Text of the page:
Animals

 
 
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There can be no permaculture system without animals. To improve the habitat for animal life we try to diversify the habitat and create edges to develop many niches. Nature will fill as many niche spaces as there are available. Animals perform valuable work, contribute to the structure of a full ecosystem and create products useful to other animals or humans.


Animals in permaculture may include:


Unseen Critters

Starting small, these include the microbes in the soil and water and the millions of little insects, worms and grubs in the ground or scurrying around on the surface of soil and plants. Our attention to building of soil, maintenance of moisture and freedom from pesticides and herbicides will greatly improve the habitat for these creatures. Unseen animal life is always present and we want to encourage it through our design and management practices.


Insects

Organic Gardening magazine, May/June 1996, had a special section entitled Beneficial Bonanza! that examines the special role of insects in the garden. For many plants bees, flies, butterflies, wasps and hummingbirds are essential for pollination. While there are insect pests of many types there are equally many insect predators to control them. The importance of avoiding pesticides, providing nesting sites, water and a diversity of plants for beneficial insects was stressed.


Feral Animals

These are people's pets gone wild -- usually cats and dogs. Both of these can put pressure on wild animals. Cats are particularly harmful to the stock of wild birds.


Wild Animals

Most designs will have some wild animals in it, if only the birds that pass through on migration or are temporary residents. In many areas the larger wild animals -- rabbits, woodchucks, deer -- are seen as, and may well be, pests. Lack of predators has often allowed these animals to increase their populations to a point where they put pressure on natural food supplies and people's gardens must seem like supermarkets to them. Bats are probably one of the most important wild animals and are often overlooked in design.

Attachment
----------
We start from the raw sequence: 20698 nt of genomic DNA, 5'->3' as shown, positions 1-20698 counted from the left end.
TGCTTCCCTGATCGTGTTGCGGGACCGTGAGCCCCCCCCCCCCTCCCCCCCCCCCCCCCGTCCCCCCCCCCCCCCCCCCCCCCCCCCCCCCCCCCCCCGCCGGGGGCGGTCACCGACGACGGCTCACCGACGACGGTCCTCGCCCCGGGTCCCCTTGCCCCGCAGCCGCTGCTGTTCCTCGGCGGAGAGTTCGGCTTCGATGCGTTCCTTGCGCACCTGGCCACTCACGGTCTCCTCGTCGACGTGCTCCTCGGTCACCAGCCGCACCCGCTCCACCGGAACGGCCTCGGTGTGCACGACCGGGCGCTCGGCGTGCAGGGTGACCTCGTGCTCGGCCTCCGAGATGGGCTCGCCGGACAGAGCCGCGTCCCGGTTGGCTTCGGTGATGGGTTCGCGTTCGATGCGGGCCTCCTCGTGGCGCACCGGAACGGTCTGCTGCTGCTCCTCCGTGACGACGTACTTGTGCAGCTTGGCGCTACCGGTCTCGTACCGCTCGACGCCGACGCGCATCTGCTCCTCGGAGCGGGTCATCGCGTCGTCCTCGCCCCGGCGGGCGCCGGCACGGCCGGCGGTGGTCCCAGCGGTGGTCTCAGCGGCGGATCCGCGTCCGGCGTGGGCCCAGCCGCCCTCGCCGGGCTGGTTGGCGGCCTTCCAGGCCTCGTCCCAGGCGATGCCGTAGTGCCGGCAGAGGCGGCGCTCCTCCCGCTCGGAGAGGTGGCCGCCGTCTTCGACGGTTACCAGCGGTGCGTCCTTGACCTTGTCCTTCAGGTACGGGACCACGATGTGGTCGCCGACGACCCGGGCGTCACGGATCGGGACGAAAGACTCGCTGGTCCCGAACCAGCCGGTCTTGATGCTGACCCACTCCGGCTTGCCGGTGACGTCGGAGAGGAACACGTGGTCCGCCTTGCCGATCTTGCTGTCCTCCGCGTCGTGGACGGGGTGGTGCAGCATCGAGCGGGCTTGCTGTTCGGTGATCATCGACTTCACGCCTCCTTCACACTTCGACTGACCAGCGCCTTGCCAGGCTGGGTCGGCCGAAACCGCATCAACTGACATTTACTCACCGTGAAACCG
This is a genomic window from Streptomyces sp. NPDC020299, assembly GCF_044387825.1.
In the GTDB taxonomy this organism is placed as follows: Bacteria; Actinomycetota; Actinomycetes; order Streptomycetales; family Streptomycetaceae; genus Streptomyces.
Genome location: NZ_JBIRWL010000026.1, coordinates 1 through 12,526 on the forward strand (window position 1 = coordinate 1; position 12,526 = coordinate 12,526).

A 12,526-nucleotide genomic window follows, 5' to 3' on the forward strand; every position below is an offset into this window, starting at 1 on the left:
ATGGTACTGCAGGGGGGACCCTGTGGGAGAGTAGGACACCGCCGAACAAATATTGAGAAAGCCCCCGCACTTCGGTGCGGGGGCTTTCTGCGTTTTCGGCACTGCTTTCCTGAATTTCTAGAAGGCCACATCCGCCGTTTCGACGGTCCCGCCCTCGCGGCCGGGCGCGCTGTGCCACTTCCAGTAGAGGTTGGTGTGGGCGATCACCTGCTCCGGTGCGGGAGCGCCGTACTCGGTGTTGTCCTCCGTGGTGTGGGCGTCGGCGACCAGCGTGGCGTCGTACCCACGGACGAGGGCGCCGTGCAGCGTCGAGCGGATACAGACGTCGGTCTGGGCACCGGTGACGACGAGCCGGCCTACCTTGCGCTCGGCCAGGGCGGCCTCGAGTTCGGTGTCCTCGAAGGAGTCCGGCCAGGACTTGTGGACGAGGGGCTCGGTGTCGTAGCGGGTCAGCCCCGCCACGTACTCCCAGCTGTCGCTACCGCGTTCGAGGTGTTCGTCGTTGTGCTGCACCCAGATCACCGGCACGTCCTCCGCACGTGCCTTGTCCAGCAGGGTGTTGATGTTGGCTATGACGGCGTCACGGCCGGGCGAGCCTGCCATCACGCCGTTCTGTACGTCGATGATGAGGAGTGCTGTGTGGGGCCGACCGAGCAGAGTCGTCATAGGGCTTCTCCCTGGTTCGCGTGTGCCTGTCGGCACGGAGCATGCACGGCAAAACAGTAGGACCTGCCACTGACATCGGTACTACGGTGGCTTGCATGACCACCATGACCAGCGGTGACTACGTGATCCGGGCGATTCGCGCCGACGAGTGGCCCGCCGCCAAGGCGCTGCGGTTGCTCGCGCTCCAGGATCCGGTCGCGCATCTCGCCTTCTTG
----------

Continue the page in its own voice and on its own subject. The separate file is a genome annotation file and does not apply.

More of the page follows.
Semi-domestic Animals

The line between domestic and semi-domestic animals is sometimes narrow. Deer are wild animals but because of numbers and ease of association with human habitats they may become 'dependents' on man-made or controlled settings. The same condition may arise for other wild species. Some of the most noticeable ones are bees, reindeer, bison, antelope, elk, llama, hatchery trout, turtles, ducks and geese, raccoons, armadillo, rats and coyote. These animals, while not kept in pens, have a strong presence in areas inhabited by people.


Domestic Animals

Our first thought of animals in permaculture is probably of domestic animals, primarily fowl, rabbits and livestock. These are the animals that directly create products and/or perform other functions, at a minimum, a supply of manure. Domestic animals take care and management. The introduction of cattle, pigs, goats, sheep, chickens, ducks, geese, rabbits and bees must be considered carefully and approached with a plan.



As Michael Howden comments, "... we need animals for their non-human presence: their goofiness, their colors,their sounds, their excretement ..... however, we don't need animals inappropriate to the land and the stage of permaculture development in which we are working."

(The Permaculture Activist, #32, pg. 10)